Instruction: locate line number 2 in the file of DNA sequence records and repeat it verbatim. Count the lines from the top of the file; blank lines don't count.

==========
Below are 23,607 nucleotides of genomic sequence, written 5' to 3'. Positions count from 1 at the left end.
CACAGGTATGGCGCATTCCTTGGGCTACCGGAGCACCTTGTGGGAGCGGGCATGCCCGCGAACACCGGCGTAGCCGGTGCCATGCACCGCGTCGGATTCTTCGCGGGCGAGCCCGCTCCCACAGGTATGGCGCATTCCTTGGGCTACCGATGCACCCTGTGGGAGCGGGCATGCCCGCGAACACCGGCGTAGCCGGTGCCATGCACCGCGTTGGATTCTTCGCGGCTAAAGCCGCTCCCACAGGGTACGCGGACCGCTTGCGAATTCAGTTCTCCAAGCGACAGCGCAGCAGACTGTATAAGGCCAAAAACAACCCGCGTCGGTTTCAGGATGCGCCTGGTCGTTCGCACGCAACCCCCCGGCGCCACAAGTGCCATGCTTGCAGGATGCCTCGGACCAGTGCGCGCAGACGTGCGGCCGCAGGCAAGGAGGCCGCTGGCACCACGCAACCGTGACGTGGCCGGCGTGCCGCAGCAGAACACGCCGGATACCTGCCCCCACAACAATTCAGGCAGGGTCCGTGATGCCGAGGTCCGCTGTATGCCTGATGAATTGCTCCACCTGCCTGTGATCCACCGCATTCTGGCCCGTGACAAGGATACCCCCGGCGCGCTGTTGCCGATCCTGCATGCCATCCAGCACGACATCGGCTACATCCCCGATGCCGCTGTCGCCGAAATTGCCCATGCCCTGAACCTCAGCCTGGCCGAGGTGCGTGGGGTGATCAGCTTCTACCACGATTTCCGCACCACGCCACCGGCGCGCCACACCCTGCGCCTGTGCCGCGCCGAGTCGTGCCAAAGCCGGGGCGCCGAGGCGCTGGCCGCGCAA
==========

CACAGGTATGGCGCATTCCTTGGGCTACCGGAGCACCTTGTGGGAGCGGGCATGCCCGCGAACACCGGCGTAGCCGGTGCCATGCACCGCGTCGGATTCTTCGCGGGCGAGCCCGCTCCCACAGGTATGGCGCATTCCTTGGGCTACCGATGCACCCTGTGGGAGCGGGCATGCCCGCGAACACCGGCGTAGCCGGTGCCATGCACCGCGTTGGATTCTTCGCGGCTAAAGCCGCTCCCACAGGGTACGCGGACCGCTTGCGAATTCAGTTCTCCAAGCGACAGCGCAGCAGACTGTATAAGGCCAAAAACAACCCGCGTCGGTTTCAGGATGCGCCTGGTCGTTCGCACGCAACCCCCCGGCGCCACAAGTGCCATGCTTGCAGGATGCCTCGGACCAGTGCGCGCAGACGTGCGGCCGCAGGCAAGGAGGCCGCTGGCACCACGCAACCGTGACGTGGCCGGCGTGCCGCAGCAGAACACGCCGGATACCTGCCCCCACAACAATTCAGGCAGGGTCCGTGATGCCGAGGTCCGCTGTATGCCTGATGAATTGCTCCACCTGCCTGTGATCCACCGCATTCTGGCCCGTGACAAGGATACCCCCGGCGCGCTGTTGCCGATCCTGCATGCCATCCAGCACGACATCGGCTACATCCCCGATGCCGCTGTCGCCGAAATTGCCCATGCCCTGAACCTCAGCCTGGCCGAGGTGCGTGGGGTGATCAGCTTCTACCACGATTTCCGCACCACGCCACCGGCGCGCCACACCCTGCGCCTGTGCCGCGCCGAGTCGTGCCAAAGCCGGGGCGCCGAGGCGCTGGCCGCGCAA